ALREADY on its knees, Ireland’s ailing construction industry was one of the biggest losers from Tuesday’s budget.
In one of the harshest budgets in decades, spending cuts on vital capital projects dealt a massive blow to an industry now shedding jobs at a rate of knots.
There will be a reduction of 8% — or e150 million — of the total budget for road construction. This will apply mostly to regional and local roads.
In a further blow to the construction sector, e30m will be cut from the primary and post-primary school building programme.
An enraged Construction Industry Federation (CIF) has accused the Government of dismantling the Public Capital Programme.
The CIF claimed the Government had rowed back on commitments to prioritise improvements in Irish infrastructure as a means of increasing the productive capacity of the Irish economy.
CIF director general Tom Parlon has firmly dismissed any suggestion that the capital investment programme in its current form could act as a stimulus for the Irish economy.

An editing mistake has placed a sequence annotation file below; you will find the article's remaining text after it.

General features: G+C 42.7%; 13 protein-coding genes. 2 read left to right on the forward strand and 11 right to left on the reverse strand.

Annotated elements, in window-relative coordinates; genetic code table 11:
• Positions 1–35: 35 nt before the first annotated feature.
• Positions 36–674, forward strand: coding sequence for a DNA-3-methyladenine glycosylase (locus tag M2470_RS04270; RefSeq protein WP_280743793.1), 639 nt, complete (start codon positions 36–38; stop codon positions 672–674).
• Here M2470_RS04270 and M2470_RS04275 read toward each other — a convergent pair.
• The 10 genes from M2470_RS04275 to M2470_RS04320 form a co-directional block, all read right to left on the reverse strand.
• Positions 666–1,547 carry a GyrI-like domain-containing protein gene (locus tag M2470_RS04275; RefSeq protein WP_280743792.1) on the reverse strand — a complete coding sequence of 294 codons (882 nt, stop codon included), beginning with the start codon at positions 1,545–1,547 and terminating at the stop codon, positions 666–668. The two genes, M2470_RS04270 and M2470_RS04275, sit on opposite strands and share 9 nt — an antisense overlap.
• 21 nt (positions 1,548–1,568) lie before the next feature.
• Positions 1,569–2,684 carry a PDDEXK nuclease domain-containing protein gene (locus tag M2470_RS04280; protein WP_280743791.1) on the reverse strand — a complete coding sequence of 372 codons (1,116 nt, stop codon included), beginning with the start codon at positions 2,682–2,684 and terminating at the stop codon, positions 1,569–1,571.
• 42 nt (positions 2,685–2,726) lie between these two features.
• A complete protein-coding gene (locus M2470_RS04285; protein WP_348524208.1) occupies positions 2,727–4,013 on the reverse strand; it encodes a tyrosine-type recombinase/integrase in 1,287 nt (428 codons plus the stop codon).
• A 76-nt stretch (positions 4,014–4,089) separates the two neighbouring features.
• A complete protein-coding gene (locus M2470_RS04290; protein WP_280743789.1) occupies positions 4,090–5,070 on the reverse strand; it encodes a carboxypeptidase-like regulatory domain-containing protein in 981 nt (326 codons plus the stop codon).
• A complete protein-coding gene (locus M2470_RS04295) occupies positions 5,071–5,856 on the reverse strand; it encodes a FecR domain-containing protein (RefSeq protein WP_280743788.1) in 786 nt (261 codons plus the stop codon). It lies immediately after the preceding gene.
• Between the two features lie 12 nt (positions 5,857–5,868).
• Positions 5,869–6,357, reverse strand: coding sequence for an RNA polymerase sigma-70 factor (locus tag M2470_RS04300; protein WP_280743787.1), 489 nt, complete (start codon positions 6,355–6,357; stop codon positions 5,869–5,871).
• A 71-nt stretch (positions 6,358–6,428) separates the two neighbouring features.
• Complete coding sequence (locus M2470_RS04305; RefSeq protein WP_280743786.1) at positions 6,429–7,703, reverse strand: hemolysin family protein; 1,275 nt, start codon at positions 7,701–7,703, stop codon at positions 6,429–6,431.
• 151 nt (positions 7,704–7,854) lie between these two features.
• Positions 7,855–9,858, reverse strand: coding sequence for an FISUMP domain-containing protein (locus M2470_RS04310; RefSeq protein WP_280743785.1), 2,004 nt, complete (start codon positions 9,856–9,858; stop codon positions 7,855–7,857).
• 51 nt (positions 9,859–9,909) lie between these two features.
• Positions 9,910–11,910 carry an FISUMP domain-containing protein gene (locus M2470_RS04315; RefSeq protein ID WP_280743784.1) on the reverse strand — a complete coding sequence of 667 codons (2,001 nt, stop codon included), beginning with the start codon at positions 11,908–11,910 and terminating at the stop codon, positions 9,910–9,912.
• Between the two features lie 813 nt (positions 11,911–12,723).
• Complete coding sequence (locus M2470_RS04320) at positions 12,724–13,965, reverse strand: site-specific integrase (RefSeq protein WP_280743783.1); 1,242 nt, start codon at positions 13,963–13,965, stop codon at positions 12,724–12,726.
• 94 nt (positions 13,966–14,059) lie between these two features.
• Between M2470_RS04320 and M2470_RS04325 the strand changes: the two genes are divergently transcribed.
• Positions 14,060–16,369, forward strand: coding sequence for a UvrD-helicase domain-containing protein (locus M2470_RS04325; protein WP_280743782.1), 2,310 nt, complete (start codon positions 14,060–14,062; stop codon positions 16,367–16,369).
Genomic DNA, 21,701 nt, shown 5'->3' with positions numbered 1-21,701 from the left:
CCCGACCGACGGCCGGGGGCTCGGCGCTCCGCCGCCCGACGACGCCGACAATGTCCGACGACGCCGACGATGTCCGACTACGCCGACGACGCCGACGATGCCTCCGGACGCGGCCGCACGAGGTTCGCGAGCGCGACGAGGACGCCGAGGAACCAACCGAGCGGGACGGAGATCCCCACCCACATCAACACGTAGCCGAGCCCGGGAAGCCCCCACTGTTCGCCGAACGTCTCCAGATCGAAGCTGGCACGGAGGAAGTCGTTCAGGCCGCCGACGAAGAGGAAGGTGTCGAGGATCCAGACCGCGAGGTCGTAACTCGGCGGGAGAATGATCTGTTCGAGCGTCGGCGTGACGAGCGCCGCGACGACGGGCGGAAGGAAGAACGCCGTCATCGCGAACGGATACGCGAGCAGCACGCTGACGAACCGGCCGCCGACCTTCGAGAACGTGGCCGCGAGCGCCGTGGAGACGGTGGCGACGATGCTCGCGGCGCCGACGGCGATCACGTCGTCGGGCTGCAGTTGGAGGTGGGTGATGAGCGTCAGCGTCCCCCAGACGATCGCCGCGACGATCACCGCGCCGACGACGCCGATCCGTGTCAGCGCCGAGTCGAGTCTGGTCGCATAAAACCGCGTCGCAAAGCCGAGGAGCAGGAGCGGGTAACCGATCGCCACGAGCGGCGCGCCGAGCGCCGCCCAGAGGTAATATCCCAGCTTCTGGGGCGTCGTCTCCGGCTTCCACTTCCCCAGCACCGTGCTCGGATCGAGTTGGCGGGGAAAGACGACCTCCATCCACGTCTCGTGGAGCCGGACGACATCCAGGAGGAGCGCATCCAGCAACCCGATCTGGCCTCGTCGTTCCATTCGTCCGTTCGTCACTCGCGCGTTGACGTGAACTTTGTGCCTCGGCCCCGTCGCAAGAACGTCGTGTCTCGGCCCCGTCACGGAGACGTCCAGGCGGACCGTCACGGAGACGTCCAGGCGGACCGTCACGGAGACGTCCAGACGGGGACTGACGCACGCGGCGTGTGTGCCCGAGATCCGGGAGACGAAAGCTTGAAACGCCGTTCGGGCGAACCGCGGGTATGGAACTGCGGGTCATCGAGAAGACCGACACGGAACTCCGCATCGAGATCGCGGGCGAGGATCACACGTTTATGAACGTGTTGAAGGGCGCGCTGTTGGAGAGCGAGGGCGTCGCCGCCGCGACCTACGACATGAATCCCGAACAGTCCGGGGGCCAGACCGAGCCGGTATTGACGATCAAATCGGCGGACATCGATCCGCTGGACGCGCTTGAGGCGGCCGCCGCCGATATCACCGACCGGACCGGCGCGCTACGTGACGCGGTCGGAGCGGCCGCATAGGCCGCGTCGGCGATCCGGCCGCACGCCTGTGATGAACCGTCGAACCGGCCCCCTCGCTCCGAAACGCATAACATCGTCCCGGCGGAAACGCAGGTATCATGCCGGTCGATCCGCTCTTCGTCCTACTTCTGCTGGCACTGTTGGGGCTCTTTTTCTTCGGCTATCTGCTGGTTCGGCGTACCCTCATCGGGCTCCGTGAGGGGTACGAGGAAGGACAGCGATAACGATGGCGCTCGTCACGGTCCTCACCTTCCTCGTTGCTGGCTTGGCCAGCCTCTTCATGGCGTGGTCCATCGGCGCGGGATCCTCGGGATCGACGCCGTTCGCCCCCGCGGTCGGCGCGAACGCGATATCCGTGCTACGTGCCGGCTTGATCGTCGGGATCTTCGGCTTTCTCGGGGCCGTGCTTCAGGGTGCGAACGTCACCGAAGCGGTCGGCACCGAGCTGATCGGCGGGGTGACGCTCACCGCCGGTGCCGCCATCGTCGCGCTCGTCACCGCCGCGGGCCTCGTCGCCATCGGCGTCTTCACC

“Public infrastructure spending has become a vital part of the construction industry and the economy over the past 10 years. The Government is now winding down this spending with the inevitable effect of depressing rather than stimulating the Irish economy,” he said.
According to Mr Parlon, with this years roads programme comprising of just one new project, social housing and water improvements at a standstill, school projects disrupted and the public transport programme in a state of uncertainty, many of the assertions in the budget about infrastructure spending do not hold water.
“The CIF has been monitoring the situation on the ground and all the indications are that the value of new projects started this year will not exceed half a billion.”
“To achieve the targets set down by the Government, the value of new starts this year would need to be 16 times this figure,” he said.
The CIF director general described the cuts in spending on non-national roads as “regrettable”.
“These are the roads used by school buses and children cycling to school and the very same roads feature most of the country’s accident black-spots,” he said.
In relation to housing, the CIF said the stamp duty trade-in scheme announced would have little positive impact.
It also said the reduced mortgage interest relief for investors would deter any future investors in the residential market, ultimately having a negative impact on the supply of rental properties, and the rental market.
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